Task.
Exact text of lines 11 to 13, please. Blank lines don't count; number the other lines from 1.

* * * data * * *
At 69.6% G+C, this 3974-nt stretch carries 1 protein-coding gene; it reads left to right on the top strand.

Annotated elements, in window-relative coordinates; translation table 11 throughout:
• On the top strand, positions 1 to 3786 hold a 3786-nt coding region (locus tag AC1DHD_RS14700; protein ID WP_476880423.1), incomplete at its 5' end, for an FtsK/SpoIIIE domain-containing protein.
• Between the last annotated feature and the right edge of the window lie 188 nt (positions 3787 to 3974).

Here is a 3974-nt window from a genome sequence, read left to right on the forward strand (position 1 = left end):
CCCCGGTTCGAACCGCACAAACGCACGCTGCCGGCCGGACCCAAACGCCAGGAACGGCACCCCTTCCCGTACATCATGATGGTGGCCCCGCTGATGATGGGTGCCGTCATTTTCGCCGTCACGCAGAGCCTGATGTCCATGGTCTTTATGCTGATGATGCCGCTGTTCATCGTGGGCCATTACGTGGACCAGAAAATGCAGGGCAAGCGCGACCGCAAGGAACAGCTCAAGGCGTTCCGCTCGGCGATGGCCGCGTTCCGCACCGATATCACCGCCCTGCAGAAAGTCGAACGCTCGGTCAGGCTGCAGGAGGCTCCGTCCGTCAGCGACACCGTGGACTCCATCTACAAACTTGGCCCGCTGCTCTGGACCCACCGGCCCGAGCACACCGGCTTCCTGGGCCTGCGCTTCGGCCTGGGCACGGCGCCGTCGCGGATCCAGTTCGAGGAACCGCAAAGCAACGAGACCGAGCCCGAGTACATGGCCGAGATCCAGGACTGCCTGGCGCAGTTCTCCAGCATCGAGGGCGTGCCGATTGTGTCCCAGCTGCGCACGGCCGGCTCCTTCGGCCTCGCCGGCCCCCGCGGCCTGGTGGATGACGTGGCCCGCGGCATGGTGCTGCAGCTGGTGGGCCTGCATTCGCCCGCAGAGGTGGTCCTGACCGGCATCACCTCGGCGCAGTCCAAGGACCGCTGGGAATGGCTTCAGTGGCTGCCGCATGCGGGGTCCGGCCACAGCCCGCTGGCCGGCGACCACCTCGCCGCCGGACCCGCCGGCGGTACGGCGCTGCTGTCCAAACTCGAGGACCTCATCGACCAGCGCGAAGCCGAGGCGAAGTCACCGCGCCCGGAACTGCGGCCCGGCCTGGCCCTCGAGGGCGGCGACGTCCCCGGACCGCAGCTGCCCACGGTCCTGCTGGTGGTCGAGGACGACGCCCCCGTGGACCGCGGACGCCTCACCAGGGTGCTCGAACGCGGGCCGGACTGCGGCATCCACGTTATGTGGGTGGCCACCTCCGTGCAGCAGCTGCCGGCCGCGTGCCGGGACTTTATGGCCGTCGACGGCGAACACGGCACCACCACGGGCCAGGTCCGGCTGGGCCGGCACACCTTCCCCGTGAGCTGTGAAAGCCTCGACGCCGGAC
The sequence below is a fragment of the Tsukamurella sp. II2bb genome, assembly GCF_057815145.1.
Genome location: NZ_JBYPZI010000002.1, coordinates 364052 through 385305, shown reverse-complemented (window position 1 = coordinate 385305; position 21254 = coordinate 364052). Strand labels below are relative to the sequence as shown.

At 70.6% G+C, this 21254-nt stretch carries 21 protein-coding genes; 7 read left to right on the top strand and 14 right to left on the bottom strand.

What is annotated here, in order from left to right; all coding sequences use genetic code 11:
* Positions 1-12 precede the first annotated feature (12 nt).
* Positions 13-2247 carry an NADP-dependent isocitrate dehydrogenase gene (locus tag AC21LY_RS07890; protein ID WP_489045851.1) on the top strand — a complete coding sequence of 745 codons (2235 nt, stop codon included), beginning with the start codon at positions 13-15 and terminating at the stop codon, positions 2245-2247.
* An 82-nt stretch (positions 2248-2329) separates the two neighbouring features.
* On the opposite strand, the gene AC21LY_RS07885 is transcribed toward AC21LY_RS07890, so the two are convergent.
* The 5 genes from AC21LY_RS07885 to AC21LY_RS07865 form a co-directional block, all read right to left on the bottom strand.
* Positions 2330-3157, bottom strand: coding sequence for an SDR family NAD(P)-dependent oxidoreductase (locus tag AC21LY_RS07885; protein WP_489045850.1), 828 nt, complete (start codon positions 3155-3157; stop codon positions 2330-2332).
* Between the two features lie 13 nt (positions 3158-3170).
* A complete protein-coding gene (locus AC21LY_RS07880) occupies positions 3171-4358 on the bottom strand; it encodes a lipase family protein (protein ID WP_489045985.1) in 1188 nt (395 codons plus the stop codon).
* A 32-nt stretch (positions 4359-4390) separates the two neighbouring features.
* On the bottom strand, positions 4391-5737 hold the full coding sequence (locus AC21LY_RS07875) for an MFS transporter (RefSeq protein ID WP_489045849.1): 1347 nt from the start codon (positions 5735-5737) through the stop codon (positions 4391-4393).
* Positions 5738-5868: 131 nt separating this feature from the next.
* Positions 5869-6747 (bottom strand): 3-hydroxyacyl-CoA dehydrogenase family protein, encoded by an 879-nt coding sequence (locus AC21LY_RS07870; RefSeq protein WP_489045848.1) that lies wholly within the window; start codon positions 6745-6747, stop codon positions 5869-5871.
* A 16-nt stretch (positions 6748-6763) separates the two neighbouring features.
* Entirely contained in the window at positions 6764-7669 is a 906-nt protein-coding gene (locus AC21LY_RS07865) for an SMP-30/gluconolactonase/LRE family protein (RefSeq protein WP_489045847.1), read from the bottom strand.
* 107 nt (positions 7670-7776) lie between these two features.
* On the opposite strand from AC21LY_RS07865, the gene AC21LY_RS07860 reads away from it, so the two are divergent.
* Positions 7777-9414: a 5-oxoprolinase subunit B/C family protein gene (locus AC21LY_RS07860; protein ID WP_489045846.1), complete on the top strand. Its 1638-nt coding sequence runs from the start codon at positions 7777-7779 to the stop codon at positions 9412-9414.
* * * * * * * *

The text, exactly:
* Positions 1-12 precede the first annotated feature (12 nt).
* Positions 13-2247 carry an NADP-dependent isocitrate dehydrogenase gene (locus tag AC21LY_RS07890; protein ID WP_489045851.1) on the top strand — a complete coding sequence of 745 codons (2235 nt, stop codon included), beginning with the start codon at positions 13-15 and terminating at the stop codon, positions 2245-2247.
* An 82-nt stretch (positions 2248-2329) separates the two neighbouring features.